Jafeth's name can mean "to make beautiful" and this often a testimony to Greece's legacy it left on Mankind. However his name literally means to "be extended" and he was, for Jafeth was extended into eternity for being promised a share in the Tents of Shem - as promised by Noah. Simply put, Jafeth was given a longevity in the Land that God will place him, the Land of Torah. Apropos to this, it was Ham's curse that appropriated this Land to both Shem, Jafeth, and essentially to the Torah Universe. Through Jafeth's precious actions, his name would signify all that he stands for through his prophetic and holy name.
Jafeth honored Noah, but more importantly we see through his hand what that means. Jafeth has shown more than perhaps anybody in Torah history what honoring one's matriarch/patriarch looks like: honor the precious state of existence. In the end, that which is the most precious, will yield the most precious. God has one thing in this world, and that is Zion and the Land of Israel.
Should He make His permanent abode there, and per force in our day and age [as opposed to the normative Biblical feel to reality] the Divine Wisdom mandates that this is achieved through the Mitzvah of Honoring one's parents, and is displayed through the sons of Noah along with the details of the Talmud [the Talmud's account was through agency of the Non-Jew, keeping pace with the overall theme, that precious consciousness comes from outside of one's self].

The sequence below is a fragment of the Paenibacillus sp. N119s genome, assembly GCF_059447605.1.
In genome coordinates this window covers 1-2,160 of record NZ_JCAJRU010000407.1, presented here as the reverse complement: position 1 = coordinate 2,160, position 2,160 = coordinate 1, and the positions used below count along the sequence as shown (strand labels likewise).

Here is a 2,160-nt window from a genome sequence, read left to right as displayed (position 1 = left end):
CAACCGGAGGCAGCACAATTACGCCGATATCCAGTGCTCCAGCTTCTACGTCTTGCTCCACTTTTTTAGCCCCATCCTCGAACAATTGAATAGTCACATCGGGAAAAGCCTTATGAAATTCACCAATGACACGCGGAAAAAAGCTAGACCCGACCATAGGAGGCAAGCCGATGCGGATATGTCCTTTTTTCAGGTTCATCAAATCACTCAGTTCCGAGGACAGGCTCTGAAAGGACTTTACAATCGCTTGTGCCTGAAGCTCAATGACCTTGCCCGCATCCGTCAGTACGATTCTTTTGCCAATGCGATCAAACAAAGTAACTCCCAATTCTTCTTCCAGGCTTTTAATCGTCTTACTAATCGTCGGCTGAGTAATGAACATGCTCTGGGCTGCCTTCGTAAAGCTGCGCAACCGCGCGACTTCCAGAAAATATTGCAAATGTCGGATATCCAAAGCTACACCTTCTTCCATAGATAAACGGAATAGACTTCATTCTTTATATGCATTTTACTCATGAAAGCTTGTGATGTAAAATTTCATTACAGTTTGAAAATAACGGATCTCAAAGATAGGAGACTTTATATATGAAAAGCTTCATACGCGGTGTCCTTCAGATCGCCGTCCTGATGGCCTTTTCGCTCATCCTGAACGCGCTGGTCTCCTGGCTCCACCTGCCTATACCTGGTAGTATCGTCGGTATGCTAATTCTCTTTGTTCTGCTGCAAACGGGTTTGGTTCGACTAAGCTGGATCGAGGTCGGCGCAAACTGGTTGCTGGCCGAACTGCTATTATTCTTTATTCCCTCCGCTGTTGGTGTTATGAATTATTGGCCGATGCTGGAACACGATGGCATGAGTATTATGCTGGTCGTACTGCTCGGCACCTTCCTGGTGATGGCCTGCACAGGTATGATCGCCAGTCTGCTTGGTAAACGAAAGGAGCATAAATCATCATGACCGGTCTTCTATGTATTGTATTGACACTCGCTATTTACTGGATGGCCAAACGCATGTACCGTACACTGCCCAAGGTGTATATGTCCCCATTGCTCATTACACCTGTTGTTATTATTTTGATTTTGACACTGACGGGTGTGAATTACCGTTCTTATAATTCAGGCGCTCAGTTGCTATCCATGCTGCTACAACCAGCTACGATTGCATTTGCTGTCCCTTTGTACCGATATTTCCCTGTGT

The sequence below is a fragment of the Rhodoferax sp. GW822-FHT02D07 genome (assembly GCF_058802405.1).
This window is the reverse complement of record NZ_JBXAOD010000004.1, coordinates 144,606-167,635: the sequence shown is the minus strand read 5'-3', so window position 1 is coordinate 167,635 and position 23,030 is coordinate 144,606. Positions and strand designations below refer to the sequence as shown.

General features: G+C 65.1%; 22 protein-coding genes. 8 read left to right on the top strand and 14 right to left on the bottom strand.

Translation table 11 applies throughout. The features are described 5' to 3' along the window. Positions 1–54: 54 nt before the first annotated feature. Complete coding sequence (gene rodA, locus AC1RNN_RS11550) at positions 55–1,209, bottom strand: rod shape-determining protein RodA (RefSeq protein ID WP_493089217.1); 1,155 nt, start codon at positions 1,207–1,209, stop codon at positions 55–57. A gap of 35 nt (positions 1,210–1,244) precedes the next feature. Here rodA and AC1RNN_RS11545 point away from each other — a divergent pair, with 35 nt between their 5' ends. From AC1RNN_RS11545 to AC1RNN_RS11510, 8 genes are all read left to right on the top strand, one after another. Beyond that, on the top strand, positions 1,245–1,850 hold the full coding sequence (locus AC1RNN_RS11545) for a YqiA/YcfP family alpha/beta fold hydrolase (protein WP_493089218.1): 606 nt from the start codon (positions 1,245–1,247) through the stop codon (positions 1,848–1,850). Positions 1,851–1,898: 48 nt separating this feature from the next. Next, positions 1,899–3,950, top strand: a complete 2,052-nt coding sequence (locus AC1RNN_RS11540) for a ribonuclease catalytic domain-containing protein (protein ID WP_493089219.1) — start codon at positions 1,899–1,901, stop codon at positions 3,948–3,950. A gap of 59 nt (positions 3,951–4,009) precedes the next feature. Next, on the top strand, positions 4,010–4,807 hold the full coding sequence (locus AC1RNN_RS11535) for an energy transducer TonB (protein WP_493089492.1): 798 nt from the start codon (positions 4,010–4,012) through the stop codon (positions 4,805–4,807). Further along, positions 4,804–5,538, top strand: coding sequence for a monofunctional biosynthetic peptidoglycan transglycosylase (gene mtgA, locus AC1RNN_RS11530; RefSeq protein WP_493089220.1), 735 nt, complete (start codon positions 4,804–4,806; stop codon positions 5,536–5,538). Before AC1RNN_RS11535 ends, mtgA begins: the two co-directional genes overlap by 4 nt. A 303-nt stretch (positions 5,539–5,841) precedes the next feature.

The Torah does not ask for nomadic honor or a system to ensure it; the Torah reminds you of what is eternally precious, and attempts to continuously grace you with its invaluable ancient wisdom that comes from having simply been born to those who brought you into this World. For one may be wise, but the precious value of yesterday will always be delivered from those who were there to give birth to God's ongoing story of Creation.